And when it comes to compensation, no matter how little money you make from the obscene commerciality of the commoditized use, you know that the reason they are asking is because they are making more money than your artist or you one way or another—free riding on someone else’s hit record while doing little to contribute to its success. Either they are building a catalog that they will sell one day (and in which you will not participate like YouTube’s $1.65 billion sale price), they are getting a fee or other benefit that your artist does not participate in, or something.
Two examples: Tampon premiums and YouTube.
Back in the days of the “international hit record”, there was a record called “Everything I Do, I Do it For You.” Let’s take an anecdote from the life of that record because the anecdote really happened and those huge records don’t come along every day, Lil Poopy notwithstanding. (Plus it’s far enough in the past that it’s easier to keep the example from revealing too much.)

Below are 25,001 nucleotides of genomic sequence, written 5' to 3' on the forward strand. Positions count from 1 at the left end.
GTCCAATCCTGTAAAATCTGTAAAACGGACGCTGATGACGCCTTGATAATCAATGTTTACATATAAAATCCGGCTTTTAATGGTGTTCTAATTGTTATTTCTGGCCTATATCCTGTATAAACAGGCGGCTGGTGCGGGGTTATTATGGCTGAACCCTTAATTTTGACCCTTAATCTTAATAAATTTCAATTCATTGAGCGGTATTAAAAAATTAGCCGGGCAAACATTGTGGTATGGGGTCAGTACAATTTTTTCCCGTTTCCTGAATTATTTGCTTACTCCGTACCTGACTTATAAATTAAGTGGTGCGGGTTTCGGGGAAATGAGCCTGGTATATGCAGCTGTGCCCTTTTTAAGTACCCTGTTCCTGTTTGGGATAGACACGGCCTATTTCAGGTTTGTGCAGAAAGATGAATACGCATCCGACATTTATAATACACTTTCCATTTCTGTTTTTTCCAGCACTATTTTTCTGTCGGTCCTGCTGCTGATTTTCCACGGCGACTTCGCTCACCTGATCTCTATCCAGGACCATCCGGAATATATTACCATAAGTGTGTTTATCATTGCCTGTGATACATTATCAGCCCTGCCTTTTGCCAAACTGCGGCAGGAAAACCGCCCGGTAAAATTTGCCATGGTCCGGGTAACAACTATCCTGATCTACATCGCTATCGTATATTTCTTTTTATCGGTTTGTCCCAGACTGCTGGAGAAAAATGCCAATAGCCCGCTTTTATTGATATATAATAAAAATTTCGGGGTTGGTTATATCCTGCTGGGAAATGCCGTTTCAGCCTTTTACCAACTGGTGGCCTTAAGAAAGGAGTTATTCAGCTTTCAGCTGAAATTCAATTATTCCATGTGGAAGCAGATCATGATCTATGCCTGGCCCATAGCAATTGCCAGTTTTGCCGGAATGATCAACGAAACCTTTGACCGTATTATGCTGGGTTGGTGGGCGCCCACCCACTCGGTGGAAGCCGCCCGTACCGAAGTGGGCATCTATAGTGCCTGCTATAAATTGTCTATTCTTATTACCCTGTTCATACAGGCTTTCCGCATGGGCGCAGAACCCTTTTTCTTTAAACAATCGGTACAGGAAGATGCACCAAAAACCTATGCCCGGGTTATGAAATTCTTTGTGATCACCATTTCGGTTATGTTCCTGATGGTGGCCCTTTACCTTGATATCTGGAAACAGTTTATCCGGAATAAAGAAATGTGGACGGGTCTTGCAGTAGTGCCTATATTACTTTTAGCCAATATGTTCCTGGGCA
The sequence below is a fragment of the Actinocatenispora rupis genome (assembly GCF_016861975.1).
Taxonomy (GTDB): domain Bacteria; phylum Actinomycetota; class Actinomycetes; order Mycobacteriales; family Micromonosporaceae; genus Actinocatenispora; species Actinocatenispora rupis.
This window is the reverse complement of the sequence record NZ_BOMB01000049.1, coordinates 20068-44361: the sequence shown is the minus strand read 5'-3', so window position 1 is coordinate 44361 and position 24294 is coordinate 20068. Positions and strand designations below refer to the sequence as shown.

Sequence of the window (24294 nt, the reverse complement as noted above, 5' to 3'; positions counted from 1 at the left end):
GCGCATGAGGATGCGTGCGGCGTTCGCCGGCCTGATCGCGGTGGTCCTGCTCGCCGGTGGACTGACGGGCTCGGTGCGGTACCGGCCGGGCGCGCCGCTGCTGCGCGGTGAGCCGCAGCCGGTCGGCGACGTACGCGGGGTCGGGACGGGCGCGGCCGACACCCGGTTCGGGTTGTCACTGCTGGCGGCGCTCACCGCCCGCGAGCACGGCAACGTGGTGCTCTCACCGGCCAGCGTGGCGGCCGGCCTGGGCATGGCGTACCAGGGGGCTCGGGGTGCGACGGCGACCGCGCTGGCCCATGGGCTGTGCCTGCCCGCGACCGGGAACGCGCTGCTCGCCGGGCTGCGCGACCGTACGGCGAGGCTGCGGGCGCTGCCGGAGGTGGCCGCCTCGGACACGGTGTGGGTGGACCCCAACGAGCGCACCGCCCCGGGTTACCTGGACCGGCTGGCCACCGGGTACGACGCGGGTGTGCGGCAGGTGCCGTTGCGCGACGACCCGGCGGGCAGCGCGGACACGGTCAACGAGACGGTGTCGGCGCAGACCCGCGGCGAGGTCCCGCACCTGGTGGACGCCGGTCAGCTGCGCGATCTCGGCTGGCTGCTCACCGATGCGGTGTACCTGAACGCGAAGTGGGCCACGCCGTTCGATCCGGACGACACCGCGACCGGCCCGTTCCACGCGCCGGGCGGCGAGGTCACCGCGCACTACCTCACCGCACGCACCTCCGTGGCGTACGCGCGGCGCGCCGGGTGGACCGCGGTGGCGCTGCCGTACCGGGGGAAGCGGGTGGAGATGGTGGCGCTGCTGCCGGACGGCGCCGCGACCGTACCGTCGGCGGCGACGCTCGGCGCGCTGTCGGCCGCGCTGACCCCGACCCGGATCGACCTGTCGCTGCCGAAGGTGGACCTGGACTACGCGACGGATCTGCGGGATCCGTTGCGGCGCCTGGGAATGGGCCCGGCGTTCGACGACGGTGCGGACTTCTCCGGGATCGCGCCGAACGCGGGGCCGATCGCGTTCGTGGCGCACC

In those days, I had to deal with incoming “special markets” requests from other labels (and eventually from our own distributor which was really maddening). I had all the incoming special markets requests put in a special file. That made it easier to burn them later. My strategy with special markets was to negotiate by attrition—meaning that if you just ignored the request, the important ones would result in a phone call. Why? Because we were busy signing artists, making records, and selling those records to fans. This is the “real” revenue and “incremental” revenue from the typical sources will always cannibalize front line sales and bring home pennies on the dollar the “incremental” income incrementally destroys.
That special markets phone call almost always started out with this kind of argument directed at me: